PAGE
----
A statue of "Homeless Jesus" now sits just outside Catholic Charities in downtown Washington, D.C., with the organization's president hoping it will spur passers-by to service.

"My hope is it would just remind us all that there's a population out there that needs our help and assistance, and that we meet Jesus in them. We meet Jesus in those in need," said the president and CEO of Catholic Charities of the Archdiocese of Washington, Monsignor John Enzler.

The statue was sculpted by Canadian artist Timothy P. Schmalz. Pope Francis blessed a small model of the statue back in November 2013.

"Homeless Jesus" is based on the "Judgment of the Nations" scene from Matthew 25 and signifies Christ in "the most marginalized in our society," according to Schmalz's website.

In the Scripture passage, the nations receive eternal salvation or punishment based on their fulfillment of the works of mercy – feeding the hungry, giving drink to the thirsty, clothing the naked, visiting the sick and imprisoned, and welcoming the stranger. "Whatever you did for one of these least brothers of mine, you did for me," Jesus says.

Catholic Charities of the Archdiocese of Washington offers over 60 ministerial programs and serves around 120,000 people a year.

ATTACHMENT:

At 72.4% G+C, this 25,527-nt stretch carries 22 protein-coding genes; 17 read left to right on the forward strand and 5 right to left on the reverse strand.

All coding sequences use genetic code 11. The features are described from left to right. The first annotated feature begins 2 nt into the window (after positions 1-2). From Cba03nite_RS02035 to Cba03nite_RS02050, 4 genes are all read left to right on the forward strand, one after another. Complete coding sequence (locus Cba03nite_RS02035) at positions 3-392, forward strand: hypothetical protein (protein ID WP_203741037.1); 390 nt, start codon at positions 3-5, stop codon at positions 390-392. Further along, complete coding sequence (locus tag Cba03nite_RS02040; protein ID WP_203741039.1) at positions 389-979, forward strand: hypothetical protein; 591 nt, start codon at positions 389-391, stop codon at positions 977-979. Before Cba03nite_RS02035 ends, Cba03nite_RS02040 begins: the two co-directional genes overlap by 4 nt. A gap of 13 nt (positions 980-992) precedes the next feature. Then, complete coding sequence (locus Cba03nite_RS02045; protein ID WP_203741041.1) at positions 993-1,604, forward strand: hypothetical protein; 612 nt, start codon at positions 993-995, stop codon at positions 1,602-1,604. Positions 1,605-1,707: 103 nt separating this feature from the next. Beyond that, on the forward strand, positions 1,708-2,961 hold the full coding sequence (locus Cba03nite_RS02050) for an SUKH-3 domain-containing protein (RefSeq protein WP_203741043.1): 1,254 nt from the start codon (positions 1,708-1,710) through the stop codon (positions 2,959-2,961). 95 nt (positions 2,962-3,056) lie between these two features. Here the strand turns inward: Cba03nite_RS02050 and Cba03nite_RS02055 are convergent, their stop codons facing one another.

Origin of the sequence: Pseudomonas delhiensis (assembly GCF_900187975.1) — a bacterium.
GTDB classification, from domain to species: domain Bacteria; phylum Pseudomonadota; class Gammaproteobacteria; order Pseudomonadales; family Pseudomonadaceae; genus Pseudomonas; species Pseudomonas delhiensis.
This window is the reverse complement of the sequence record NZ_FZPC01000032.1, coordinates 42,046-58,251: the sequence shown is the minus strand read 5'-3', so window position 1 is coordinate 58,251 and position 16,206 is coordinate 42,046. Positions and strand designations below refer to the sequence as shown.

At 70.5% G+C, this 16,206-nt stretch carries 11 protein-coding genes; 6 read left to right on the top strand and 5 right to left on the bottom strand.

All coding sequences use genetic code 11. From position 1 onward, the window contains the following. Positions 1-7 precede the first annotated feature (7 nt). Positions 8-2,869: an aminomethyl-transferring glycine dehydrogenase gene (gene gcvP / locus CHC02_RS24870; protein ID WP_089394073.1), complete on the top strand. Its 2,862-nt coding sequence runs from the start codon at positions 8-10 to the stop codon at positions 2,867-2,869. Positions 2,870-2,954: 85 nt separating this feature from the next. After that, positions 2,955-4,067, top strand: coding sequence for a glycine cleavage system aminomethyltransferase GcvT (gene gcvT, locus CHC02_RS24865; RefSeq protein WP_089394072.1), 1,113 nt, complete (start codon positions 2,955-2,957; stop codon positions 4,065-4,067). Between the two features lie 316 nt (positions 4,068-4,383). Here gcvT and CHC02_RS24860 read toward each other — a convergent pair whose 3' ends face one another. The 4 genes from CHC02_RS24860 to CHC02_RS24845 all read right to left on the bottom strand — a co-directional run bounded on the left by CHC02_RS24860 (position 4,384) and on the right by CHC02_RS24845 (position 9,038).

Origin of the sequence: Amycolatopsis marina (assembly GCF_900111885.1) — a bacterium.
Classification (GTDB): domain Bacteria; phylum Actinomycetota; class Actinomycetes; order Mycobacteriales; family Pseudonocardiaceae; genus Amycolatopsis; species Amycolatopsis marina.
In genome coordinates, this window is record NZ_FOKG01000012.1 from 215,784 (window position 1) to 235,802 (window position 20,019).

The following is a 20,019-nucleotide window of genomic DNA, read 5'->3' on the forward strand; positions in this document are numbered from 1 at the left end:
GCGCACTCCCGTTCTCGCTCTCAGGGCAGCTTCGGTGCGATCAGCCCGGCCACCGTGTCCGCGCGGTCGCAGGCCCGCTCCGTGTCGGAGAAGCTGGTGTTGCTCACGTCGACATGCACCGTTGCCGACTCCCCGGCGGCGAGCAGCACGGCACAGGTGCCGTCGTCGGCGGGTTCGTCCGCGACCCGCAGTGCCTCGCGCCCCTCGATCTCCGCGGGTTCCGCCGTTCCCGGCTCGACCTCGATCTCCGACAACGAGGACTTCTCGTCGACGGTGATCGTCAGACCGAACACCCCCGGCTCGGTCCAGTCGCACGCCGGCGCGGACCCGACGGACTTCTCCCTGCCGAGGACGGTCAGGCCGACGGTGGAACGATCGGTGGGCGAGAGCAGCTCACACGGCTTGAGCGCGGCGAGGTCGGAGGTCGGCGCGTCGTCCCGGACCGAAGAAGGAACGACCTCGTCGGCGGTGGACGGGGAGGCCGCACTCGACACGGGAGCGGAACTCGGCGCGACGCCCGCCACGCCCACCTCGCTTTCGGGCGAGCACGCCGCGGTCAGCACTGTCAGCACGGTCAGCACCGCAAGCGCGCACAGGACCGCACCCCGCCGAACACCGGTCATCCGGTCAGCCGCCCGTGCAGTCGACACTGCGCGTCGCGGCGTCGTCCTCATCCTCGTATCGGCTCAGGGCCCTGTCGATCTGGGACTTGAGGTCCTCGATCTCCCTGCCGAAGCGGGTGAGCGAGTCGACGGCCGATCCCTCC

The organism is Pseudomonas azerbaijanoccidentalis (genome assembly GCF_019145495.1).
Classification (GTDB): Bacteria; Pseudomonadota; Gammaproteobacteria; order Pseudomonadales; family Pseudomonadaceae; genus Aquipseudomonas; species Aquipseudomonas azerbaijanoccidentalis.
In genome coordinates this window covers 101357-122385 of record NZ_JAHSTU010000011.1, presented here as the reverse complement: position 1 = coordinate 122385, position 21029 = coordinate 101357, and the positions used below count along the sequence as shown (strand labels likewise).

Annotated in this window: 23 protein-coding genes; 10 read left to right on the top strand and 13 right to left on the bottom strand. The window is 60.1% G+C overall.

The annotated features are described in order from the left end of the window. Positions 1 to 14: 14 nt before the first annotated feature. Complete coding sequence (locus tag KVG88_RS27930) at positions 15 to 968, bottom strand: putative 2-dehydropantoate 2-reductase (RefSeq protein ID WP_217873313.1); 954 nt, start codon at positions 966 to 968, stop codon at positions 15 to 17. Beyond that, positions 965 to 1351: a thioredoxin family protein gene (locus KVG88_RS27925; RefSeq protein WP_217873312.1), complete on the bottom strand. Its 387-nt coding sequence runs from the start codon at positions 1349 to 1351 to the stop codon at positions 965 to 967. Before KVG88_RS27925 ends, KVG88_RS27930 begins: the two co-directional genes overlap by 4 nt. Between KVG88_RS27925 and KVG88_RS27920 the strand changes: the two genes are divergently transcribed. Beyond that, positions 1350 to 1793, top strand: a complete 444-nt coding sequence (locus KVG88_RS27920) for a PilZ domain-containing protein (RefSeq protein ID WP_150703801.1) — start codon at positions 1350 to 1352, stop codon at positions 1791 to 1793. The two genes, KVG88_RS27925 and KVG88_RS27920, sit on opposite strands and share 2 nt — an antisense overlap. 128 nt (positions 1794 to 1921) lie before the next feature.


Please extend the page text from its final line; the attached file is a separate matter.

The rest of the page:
The statue's reception in D.C. has been overwhelmingly positive, Msgr. Enzler said, and is a monument of sorts in a city filled with monuments.

"The homeless people, they love it," he told CNA. "I think it's becoming for some people their realization that they are recognized."

The statue is life-size, and to a pedestrian it appears as just another blanketed figure lying on a street bench. The wounds in the bare feet are the only giveaway that it is Jesus and not an anonymous person.

Cardinal Donald Wuerl of Washington was the indirect cause behind the statue's placement in D.C. His spokesman called Catholic Charities and pitched the statue to them after the cardinal saw a model of it blessed by Pope Francis in Rome.

Cardinal Wuerl blessed the statue on Ash Wednesday before the charity's weekly homeless dinner, shortly after he had returned from Rome. He has attended the dinner multiple times, according to Msgr. Enzler.

He "spoke about the importance of recognizing these are members of the body of Christ in need," Msgr. Enzler said.

A significant part of the ministry of Catholic Charities, D.C. is to the city's homeless population. Aside from ministries for mental health, addiction, food and clothing, the organization provides shelter – about 2300 beds per night during "hypothermia season," which is any night with temperatures predicted below 32 degrees and an emergency alert sent out by the city.

The city government is actually "very good" to the homeless, but the "conditions" in D.C. shelters are "less than ideal," Msgr. Enzler said.

He hopes the statue will serve as "branding" for the service Catholic Charities provides to the homeless, "a specific reminder that we are about the homeless, the poor, the vulnerable."